The drug-containing polymer mixture is then poured into a well-shaped area formed on a second adhesive layer of a laminate film having first and second adhesive layers on a polyurethane semipermeable barrier layer, the first layer being covered with a polyvinylidene chloride-polyvinylchloride backing layer having a glass transition temperature of about 260 F. (This layer is generally a thermoplastic material that, as contemplated in a preferred aspect of the present invention, may be as previously mentioned, siliconized polyvinylchloride-polyvinylidine chloride with a glass transition temperature of about 260 F.) The adhesive is a cross-linked acrylic adhesive which is both highly adherent to the surface of the skin and which also draws a high concentration of drug through the semipermeable barrier of polyurethane. The well-shaped area having a depth of about 1.5 mm and a diameter of about 3.6 cm is itself created by contacting the polyvinylidene chloride-polyvinylchloride layer of the laminate to a ringed structure of the appropriate diameter and depth to form the well-shaped area, whch is supplied with means to create a vacuum in the form of a plurality of holes in the well area, air being withdrawn from these holes at a pressure of 22 inches mercury to thereby suck the laminate into the well shaped mold. Prior to application of this pressure, the laminate is heated to a temperature too low to adversely affect the adhesive but high enough to reach the glass transition temperature, which in a preferred embodiment is 260 F.; the temperature is maintained at this level during the vacuum process, after which the laminate is permitted to cool to room temperature.

After the drug mixture has been poured into the well shaped area over the second adhesive layer, a backing layer is attached thereover which may be made of any conventional backing layers, for example, "Saranex." This backing layer forms an annular seal securing the entire dosage form, tightly sealing the drug reservoir in place over the polyurethane layer through the annular ring of the second adhesive layer surrounding the reservoir area.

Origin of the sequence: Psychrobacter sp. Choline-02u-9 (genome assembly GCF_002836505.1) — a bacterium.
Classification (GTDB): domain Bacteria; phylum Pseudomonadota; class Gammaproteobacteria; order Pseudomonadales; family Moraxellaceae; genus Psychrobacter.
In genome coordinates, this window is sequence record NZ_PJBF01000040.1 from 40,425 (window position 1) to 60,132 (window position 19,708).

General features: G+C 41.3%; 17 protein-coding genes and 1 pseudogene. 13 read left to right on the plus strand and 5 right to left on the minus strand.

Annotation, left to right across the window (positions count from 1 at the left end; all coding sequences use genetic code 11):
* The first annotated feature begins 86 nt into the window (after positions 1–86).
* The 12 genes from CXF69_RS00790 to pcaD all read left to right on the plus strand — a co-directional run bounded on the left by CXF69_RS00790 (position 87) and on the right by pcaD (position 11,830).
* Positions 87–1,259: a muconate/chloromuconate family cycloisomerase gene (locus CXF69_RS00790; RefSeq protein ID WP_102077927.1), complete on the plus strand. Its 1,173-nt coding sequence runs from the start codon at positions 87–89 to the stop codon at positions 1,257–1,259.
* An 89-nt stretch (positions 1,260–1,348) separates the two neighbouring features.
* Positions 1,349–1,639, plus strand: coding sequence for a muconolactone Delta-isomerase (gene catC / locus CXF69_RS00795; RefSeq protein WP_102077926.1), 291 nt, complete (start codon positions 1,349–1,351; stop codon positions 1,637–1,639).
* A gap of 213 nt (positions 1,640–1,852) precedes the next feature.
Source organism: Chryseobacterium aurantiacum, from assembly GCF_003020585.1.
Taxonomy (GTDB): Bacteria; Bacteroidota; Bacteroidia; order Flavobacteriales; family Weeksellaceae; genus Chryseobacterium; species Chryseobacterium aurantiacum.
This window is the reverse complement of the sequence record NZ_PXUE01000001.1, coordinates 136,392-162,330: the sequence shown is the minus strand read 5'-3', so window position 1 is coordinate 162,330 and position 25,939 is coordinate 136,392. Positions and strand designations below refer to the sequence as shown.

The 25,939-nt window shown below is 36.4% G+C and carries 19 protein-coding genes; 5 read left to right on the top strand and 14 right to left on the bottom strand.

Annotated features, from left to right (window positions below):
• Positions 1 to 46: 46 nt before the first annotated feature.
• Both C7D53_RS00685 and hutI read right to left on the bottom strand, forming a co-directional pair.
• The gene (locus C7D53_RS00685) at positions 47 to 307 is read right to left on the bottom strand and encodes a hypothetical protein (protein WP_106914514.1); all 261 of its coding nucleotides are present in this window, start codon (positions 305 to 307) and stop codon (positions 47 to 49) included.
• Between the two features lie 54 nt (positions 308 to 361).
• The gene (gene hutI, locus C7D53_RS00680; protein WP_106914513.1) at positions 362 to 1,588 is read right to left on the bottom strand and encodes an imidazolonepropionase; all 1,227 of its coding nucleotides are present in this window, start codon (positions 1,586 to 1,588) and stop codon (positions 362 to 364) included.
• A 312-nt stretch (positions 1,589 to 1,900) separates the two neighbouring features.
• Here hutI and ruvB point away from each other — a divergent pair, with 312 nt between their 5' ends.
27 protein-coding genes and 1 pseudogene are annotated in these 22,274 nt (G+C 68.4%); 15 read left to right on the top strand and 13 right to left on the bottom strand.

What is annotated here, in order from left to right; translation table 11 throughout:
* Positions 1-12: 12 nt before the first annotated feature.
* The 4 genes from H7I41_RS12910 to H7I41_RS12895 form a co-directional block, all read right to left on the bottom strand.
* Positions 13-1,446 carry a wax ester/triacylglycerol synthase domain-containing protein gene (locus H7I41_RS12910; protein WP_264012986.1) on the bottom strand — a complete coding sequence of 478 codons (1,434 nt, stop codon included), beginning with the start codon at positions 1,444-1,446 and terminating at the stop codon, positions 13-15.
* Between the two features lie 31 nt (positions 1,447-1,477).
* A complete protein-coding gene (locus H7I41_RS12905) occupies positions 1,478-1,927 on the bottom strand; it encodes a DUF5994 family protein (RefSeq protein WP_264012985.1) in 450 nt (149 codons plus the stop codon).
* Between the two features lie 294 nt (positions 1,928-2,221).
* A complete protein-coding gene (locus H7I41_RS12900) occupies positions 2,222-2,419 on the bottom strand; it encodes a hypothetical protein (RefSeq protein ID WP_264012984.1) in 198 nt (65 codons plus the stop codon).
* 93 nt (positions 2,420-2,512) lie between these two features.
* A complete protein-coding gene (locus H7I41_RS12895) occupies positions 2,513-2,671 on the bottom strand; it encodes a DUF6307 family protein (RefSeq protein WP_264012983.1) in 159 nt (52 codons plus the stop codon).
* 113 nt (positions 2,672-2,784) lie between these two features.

When placed on the skin of a subject, a sustained release for a period of at least 24 hours, and often much longer, is achieved, due to the release kinetics which depend upon the skin as the rate controlling barrier, neither the first adhesive layer nor the polyurethane preventing a continued saturated condition of the drug at the skin layer.

EXAMPLE II

An aqueous drug reservoir mixture is prepared. Glycerol, at standard 96% concentration, is added to a vessel in an amount to prepare a 10% composition. A first high molecular weight polyvinylalcohol component (mw 115,,000, fully hydrolyzed, as used in Example I of Keith et al, U.S. Pat. No. 4,291,015, granted Sept. 22, 1981) is added to yield 8% of the final product. The second polyvinylalcohol component which is added is of a molecular weight of 15,000 and also fully hydrolyzed, which is added in an amount to yield a final percentage composition of 15%. Sufficient deionized water is added to so that, together with the trinitroglycerol mixture to be added later, the total ingredients make up 100%. After each of the mentioned components has been added to the vessel, whch typically may be a beaker for experimental studies, the components are thoroughly mixed. The resultant mixture is placed in a microwave oven and heated to the boiling point. The beaker is then covered and thereafter transferred to a steam bath and the process continued until full extension of the polymers contained in the mixture. Added to this mixture is a trinitroglycerol solution to make up 20% of the total mixture, this trinitroglycerol solution itself containing 10% trinitroglycerol and 90% propylene glycol, i.e., the total final weight of trinitroglycerol in the reservoir mixture is 2% and propylene glycol is 18%. A trinitroglycerol dosage form is thereafter prepared by following the remaining procedures as set forth in Example I.